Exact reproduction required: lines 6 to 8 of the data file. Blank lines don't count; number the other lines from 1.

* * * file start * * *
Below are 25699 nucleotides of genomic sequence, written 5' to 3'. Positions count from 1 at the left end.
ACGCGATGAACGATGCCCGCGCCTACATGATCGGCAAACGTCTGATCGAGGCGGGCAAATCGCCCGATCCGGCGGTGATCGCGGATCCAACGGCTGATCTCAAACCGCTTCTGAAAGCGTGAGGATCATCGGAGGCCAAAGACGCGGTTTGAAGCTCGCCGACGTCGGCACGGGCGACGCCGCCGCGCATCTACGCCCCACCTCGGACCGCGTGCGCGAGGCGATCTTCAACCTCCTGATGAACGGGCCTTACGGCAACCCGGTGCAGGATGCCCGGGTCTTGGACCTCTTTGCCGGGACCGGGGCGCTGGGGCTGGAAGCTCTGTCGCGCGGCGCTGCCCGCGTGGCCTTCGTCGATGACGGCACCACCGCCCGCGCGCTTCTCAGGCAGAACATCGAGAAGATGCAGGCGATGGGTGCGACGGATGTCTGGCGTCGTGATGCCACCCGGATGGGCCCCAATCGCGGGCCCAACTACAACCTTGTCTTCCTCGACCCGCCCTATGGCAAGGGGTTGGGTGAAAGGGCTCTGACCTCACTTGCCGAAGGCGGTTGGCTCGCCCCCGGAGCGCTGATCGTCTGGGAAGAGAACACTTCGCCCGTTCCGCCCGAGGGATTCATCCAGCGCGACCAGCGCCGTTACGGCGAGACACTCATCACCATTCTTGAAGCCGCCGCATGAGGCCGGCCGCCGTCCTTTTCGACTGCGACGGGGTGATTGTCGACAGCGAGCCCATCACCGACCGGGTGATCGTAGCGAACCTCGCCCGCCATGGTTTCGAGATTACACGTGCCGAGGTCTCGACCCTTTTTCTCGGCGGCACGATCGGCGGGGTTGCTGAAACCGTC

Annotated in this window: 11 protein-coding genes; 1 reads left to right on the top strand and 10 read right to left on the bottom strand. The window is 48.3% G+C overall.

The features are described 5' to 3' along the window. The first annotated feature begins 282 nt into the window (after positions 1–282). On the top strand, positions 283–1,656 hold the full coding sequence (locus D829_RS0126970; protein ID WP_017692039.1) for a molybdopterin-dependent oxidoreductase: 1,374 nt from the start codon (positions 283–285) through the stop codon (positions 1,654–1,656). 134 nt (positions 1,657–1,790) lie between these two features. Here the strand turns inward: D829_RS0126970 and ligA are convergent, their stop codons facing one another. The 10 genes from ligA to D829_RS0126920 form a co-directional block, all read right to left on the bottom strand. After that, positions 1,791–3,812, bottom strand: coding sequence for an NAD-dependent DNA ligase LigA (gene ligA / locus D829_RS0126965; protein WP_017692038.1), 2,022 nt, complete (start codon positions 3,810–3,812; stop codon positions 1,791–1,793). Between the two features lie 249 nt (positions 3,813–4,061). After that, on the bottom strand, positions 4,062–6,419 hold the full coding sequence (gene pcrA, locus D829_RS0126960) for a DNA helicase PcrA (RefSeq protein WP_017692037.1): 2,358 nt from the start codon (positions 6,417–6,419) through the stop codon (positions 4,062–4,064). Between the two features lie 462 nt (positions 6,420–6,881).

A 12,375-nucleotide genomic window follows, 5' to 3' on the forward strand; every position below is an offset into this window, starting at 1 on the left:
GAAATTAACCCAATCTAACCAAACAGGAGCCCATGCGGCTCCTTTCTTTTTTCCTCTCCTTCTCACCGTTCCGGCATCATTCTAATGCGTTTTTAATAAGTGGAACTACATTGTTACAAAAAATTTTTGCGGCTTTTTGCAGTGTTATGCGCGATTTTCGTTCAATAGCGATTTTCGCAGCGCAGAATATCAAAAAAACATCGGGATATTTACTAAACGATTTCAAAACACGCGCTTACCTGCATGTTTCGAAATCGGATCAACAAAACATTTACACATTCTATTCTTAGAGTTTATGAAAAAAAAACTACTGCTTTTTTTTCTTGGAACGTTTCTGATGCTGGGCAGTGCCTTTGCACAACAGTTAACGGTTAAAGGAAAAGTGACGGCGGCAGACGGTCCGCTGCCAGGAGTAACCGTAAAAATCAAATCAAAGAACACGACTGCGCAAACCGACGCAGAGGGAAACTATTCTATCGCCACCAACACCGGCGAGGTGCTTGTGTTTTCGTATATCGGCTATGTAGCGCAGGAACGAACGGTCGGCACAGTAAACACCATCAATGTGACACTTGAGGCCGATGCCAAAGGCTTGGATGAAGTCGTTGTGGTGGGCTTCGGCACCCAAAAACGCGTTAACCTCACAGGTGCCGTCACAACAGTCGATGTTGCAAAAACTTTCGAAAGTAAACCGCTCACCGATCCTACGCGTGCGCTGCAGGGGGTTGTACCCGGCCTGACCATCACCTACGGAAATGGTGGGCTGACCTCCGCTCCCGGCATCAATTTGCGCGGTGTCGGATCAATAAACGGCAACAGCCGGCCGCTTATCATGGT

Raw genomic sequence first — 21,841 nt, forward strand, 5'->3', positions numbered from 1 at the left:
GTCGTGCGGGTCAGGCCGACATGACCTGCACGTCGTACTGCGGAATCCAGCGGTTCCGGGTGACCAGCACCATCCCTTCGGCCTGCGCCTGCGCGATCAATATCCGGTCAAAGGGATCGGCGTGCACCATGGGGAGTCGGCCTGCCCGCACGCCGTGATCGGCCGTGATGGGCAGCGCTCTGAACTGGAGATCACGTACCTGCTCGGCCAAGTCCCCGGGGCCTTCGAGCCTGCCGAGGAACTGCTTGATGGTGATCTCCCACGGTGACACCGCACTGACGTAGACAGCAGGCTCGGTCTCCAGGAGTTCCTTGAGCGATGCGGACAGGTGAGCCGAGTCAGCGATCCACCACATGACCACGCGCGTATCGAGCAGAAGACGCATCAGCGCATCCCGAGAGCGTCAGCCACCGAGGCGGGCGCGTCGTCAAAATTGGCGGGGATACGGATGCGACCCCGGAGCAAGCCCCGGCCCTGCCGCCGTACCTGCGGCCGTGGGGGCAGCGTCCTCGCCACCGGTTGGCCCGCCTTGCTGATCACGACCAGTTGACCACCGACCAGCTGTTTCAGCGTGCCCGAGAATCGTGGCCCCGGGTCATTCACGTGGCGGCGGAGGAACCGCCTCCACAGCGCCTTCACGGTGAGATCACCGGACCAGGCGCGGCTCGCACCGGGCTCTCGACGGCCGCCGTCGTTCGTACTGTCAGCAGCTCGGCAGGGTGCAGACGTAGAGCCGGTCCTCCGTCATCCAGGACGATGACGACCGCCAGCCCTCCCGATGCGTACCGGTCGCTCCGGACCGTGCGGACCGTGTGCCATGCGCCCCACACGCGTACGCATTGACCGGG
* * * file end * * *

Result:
GAAATTAACCCAATCTAACCAAACAGGAGCCCATGCGGCTCCTTTCTTTTTTCCTCTCCTTCTCACCGTTCCGGCATCATTCTAATGCGTTTTTAATAAGTGGAACTACATTGTTACAAAAAATTTTTGCGGCTTTTTGCAGTGTTATGCGCGATTTTCGTTCAATAGCGATTTTCGCAGCGCAGAATATCAAAAAAACATCGGGATATTTACTAAACGATTTCAAAACACGCGCTTACCTGCATGTTTCGAAATCGGATCAACAAAACATTTACACATTCTATTCTTAGAGTTTATGAAAAAAAAACTACTGCTTTTTTTTCTTGGAACGTTTCTGATGCTGGGCAGTGCCTTTGCACAACAGTTAACGGTTAAAGGAAAAGTGACGGCGGCAGACGGTCCGCTGCCAGGAGTAACCGTAAAAATCAAATCAAAGAACACGACTGCGCAAACCGACGCAGAGGGAAACTATTCTATCGCCACCAACACCGGCGAGGTGCTTGTGTTTTCGTATATCGGCTATGTAGCGCAGGAACGAACGGTCGGCACAGTAAACACCATCAATGTGACACTTGAGGCCGATGCCAAAGGCTTGGATGAAGTCGTTGTGGTGGGCTTCGGCACCCAAAAACGCGTTAACCTCACAGGTGCCGTCACAACAGTCGATGTTGCAAAAACTTTCGAAAGTAAACCGCTCACCGATCCTACGCGTGCGCTGCAGGGGGTTGTACCCGGCCTGACCATCACCTACGGAAATGGTGGGCTGACCTCCGCTCCCGGCATCAATTTGCGCGGTGTCGGATCAATAAACGGCAACAGCCGGCCGCTTATCATGGT

Raw genomic sequence first — 21,841 nt, forward strand, 5'->3', positions numbered from 1 at the left:
GTCGTGCGGGTCAGGCCGACATGACCTGCACGTCGTACTGCGGAATCCAGCGGTTCCGGGTGACCAGCACCATCCCTTCGGCCTGCGCCTGCGCGATCAATATCCGGTCAAAGGGATCGGCGTGCACCATGGGGAGTCGGCCTGCCCGCACGCCGTGATCGGCCGTGATGGGCAGCGCTCTGAACTGGAGATCACGTACCTGCTCGGCCAAGTCCCCGGGGCCTTCGAGCCTGCCGAGGAACTGCTTGATGGTGATCTCCCACGGTGACACCGCACTGACGTAGACAGCAGGCTCGGTCTCCAGGAGTTCCTTGAGCGATGCGGACAGGTGAGCCGAGTCAGCGATCCACCACATGACCACGCGCGTATCGAGCAGAAGACGCATCAGCGCATCCCGAGAGCGTCAGCCACCGAGGCGGGCGCGTCGTCAAAATTGGCGGGGATACGGATGCGACCCCGGAGCAAGCCCCGGCCCTGCCGCCGTACCTGCGGCCGTGGGGGCAGCGTCCTCGCCACCGGTTGGCCCGCCTTGCTGATCACGACCAGTTGACCACCGACCAGCTGTTTCAGCGTGCCCGAGAATCGTGGCCCCGGGTCATTCACGTGGCGGCGGAGGAACCGCCTCCACAGCGCCTTCACGGTGAGATCACCGGACCAGGCGCGGCTCGCACCGGGCTCTCGACGGCCGCCGTCGTTCGTACTGTCAGCAGCTCGGCAGGGTGCAGACGTAGAGCCGGTCCTCCGTCATCCAGGACGATGACGACCGCCAGCCCTCCCGATGCGTACCGGTCGCTCCGGACCGTGCGGACCGTGTGCCATGCGCCCCACACGCGTACGCATTGACCGGG